More articles from Physics and Astronomy:

nachricht Listening to the quantum vacuum
26.03.2019 | Louisiana State University

nachricht The taming of the light screw
22.03.2019 | Max-Planck-Institut für Struktur und Dynamik der Materie

All articles from Physics and Astronomy >>>

The most recent press releases about innovation >>>

Die letzten 5 Focus-News des innovations-reports im Überblick:

Im Focus: New gene potentially involved in metastasis identified

Gene named after Roman goddess Minerva as immune cells get stuck in the fruit fly’s head

Cancers that display a specific combination of sugars, called T-antigen, are more likely to spread through the body and kill a patient. However, what regulates...

Im Focus: The taming of the light screw

DESY and MPSD scientists create high-order harmonics from solids with controlled polarization states, taking advantage of both crystal symmetry and attosecond electronic dynamics. The newly demonstrated technique might find intriguing applications in petahertz electronics and for spectroscopic studies of novel quantum materials.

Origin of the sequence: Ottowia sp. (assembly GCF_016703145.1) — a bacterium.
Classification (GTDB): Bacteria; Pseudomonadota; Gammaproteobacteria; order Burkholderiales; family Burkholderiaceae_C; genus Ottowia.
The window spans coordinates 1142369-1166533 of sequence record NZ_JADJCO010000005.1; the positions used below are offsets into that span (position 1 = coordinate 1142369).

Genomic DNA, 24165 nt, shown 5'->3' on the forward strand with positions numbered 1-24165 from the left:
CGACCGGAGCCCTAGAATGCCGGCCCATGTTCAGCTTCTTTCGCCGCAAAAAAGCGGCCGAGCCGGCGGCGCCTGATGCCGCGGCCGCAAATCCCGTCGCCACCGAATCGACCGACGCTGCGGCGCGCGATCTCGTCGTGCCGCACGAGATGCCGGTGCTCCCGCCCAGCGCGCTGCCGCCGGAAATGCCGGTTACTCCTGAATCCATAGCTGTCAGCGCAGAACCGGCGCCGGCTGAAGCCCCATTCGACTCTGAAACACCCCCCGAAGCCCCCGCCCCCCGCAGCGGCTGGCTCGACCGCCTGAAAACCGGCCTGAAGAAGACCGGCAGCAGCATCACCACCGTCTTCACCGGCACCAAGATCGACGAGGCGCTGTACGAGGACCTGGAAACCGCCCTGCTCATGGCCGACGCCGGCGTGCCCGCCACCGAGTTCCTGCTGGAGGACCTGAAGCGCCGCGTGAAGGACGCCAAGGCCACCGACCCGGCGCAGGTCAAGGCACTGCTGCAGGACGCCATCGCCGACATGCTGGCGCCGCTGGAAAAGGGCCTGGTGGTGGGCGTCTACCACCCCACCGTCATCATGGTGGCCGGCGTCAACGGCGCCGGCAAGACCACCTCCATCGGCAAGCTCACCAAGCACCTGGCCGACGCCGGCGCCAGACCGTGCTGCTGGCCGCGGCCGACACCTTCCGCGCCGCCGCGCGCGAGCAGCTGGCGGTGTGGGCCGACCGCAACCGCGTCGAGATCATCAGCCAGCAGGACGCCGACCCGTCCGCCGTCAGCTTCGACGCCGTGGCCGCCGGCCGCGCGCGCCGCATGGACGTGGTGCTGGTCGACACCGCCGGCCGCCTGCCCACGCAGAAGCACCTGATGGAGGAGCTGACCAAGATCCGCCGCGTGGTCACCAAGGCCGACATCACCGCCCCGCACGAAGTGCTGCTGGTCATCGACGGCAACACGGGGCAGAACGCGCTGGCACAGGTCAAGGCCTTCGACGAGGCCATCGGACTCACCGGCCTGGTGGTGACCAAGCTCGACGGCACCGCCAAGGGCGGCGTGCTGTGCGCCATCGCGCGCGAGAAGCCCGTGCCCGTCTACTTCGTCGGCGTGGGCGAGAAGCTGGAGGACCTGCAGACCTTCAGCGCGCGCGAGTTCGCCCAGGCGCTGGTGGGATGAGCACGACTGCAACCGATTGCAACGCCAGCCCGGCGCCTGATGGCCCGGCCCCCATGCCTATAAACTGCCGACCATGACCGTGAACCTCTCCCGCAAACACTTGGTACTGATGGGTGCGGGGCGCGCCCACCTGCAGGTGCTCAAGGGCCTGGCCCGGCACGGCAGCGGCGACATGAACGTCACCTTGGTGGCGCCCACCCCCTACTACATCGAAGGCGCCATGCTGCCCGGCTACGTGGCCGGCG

The nonlinear process of high-order harmonic generation (HHG) in gases is one of the cornerstones of attosecond science (an attosecond is a billionth of a...

Im Focus: Magnetic micro-boats

Nano- and microtechnology are promising candidates not only for medical applications such as drug delivery but also for the creation of little robots or flexible integrated sensors. Scientists from the Max Planck Institute for Polymer Research (MPI-P) have created magnetic microparticles, with a newly developed method, that could pave the way for building micro-motors or guiding drugs in the human body to a target, like a tumor. The preparation of such structures as well as their remote-control can be regulated using magnetic fields and therefore can find application in an array of domains.